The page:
What Problem Are You Really Trying to Solve?

I’m an enthusiastic problem solver, so when somebody presents me with an issue I love jumping in, rolling my sleeves up and trying to work out the solution as quickly as possible. Unfortunately this is a classic mistake and a pretty surefire way to waste a whole lot of time and money! You tend to start with an armful of assumptions that ultimately turn out to be ill-informed rather than really understanding what the person is trying to achieve and having to go back round the loop again. Not very customer-centric and not very clever.

Photo by Sharon Pittaway on Unsplash

But there’s a something to help us with that! You won’t find it in any project management textbook – at least not in the one’s that I’ve seen – but it has been around for a few years.

Value Proposition Design is the perfect tool to help you to understand what your customer is trying to achieve (jobs), what stops them achieving it now (pains), and also what extra things they might enhance their experience (gains). It forces you to define how you’re going to address each of these through the products and services that you deliver within a project, or ‘wants’ that you consciously choose not address. For example, a user might want something a new phone that has a high speed processor, 7 inch screen, is lighter than main competitors and a has a battery life of 7 days. You aren’t going to deliver all of these but it allows you to choose which you are going to try and solve.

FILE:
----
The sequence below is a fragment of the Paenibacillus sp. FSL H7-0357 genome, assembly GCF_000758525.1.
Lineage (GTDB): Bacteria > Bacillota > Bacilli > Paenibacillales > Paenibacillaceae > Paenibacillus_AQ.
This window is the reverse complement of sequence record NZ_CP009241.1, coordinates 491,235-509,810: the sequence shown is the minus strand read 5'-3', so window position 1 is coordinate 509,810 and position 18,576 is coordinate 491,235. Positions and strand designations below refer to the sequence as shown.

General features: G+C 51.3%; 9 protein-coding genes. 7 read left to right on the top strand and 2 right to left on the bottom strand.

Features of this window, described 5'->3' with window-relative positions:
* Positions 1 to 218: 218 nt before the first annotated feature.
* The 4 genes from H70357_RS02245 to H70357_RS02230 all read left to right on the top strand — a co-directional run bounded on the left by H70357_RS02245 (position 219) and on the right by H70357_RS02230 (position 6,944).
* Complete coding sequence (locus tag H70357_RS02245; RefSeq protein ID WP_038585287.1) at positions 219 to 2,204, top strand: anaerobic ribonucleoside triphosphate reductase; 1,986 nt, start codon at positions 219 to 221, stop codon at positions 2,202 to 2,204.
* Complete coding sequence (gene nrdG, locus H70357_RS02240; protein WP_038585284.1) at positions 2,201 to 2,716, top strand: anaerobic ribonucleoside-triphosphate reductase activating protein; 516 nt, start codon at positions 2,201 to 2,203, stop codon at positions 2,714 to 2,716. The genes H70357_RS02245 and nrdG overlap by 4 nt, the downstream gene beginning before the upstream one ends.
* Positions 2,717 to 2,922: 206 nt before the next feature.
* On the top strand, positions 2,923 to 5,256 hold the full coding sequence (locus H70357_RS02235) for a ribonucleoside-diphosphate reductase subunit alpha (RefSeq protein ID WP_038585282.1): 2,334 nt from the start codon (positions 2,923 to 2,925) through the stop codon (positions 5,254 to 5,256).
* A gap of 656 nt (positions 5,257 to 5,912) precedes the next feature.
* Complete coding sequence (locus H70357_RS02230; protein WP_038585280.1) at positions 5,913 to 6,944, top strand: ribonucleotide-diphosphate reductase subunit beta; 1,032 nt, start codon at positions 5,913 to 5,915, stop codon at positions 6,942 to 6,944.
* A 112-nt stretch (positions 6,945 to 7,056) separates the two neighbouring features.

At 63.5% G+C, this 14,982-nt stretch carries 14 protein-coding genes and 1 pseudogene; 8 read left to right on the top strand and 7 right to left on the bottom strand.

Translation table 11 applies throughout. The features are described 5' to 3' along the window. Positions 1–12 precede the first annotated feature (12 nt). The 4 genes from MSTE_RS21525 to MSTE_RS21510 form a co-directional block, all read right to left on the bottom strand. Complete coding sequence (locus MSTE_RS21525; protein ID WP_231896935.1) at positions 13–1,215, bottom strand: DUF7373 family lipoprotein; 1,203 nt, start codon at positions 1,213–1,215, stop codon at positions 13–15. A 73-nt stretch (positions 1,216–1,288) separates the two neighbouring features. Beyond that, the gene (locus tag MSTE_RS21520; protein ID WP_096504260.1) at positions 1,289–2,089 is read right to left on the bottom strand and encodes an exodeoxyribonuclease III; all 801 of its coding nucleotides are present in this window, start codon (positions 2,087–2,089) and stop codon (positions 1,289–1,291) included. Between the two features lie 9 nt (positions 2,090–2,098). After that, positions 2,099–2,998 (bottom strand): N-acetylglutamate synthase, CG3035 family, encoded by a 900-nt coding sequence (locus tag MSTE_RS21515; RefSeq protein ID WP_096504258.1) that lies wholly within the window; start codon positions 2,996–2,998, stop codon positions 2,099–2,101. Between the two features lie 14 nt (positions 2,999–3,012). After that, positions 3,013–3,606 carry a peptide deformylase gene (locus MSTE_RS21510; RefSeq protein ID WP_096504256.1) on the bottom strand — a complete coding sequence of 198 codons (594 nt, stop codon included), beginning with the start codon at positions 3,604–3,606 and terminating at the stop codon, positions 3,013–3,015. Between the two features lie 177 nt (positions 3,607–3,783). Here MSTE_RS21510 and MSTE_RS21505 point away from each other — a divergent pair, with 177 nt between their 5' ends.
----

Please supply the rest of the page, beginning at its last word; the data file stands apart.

Copyright 2018 — Strategyzer AG

Here’s a preview of the book that can be purchased at

The book covers not just the tool, but some really good methods on how to utilise it and some examples including the Value Proposition for how the authors constructed the book itself.

There also a stack of free tools and templates at their website
https://www.strategyzer.com/canvas It’s a massively powerful tool and works best completed with your stakeholders, ideally a combination of ‘customers’and ‘suppliers’ together as a means to draw out true requirements, understand the must haves, should haves and could haves, and also to start to engage both sides in a shared goal and solution. Get all the players together is invaluable in helping build deep understanding for those building the solution.

This also ties in really nicely with the Business Model Canvas (and Operating Model Canvas) which I’ll cover in another post as tool to define how the organisation will deliver that value proposition.

Key takeaways:

  • Really understand what your customer wants to achieve, not just what their ‘problem’ is
  • Get customers and suppliers togther to help flesh out the requirements and solutions
  • Buy Value Proposition Design and Canvas….highly, highly recommended as a means of getting your project off to the right start!

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